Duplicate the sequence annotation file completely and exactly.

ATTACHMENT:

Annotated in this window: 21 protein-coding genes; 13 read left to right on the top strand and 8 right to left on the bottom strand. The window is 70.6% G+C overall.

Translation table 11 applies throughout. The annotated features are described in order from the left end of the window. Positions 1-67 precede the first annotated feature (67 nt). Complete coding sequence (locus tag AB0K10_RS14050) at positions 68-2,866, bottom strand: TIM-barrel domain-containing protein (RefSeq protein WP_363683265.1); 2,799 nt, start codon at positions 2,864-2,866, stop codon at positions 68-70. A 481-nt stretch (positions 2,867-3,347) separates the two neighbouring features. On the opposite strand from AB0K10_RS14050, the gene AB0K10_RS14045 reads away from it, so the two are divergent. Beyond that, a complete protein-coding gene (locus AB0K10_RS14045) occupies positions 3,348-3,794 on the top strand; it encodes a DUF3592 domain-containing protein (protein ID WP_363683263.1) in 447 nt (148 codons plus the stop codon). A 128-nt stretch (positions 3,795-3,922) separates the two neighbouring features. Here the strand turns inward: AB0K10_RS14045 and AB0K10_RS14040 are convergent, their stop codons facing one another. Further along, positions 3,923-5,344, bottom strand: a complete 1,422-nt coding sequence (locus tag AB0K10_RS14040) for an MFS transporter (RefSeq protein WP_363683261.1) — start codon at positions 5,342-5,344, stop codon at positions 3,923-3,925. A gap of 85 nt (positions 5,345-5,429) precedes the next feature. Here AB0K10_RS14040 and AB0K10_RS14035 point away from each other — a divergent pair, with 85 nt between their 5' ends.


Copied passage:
Annotated in this window: 21 protein-coding genes; 13 read left to right on the top strand and 8 right to left on the bottom strand. The window is 70.6% G+C overall.

Translation table 11 applies throughout. The annotated features are described in order from the left end of the window. Positions 1-67 precede the first annotated feature (67 nt). Complete coding sequence (locus tag AB0K10_RS14050) at positions 68-2,866, bottom strand: TIM-barrel domain-containing protein (RefSeq protein WP_363683265.1); 2,799 nt, start codon at positions 2,864-2,866, stop codon at positions 68-70. A 481-nt stretch (positions 2,867-3,347) separates the two neighbouring features. On the opposite strand from AB0K10_RS14050, the gene AB0K10_RS14045 reads away from it, so the two are divergent. Beyond that, a complete protein-coding gene (locus AB0K10_RS14045) occupies positions 3,348-3,794 on the top strand; it encodes a DUF3592 domain-containing protein (protein ID WP_363683263.1) in 447 nt (148 codons plus the stop codon). A 128-nt stretch (positions 3,795-3,922) separates the two neighbouring features. Here the strand turns inward: AB0K10_RS14045 and AB0K10_RS14040 are convergent, their stop codons facing one another. Further along, positions 3,923-5,344, bottom strand: a complete 1,422-nt coding sequence (locus tag AB0K10_RS14040) for an MFS transporter (RefSeq protein WP_363683261.1) — start codon at positions 5,342-5,344, stop codon at positions 3,923-3,925. A gap of 85 nt (positions 5,345-5,429) precedes the next feature. Here AB0K10_RS14040 and AB0K10_RS14035 point away from each other — a divergent pair, with 85 nt between their 5' ends.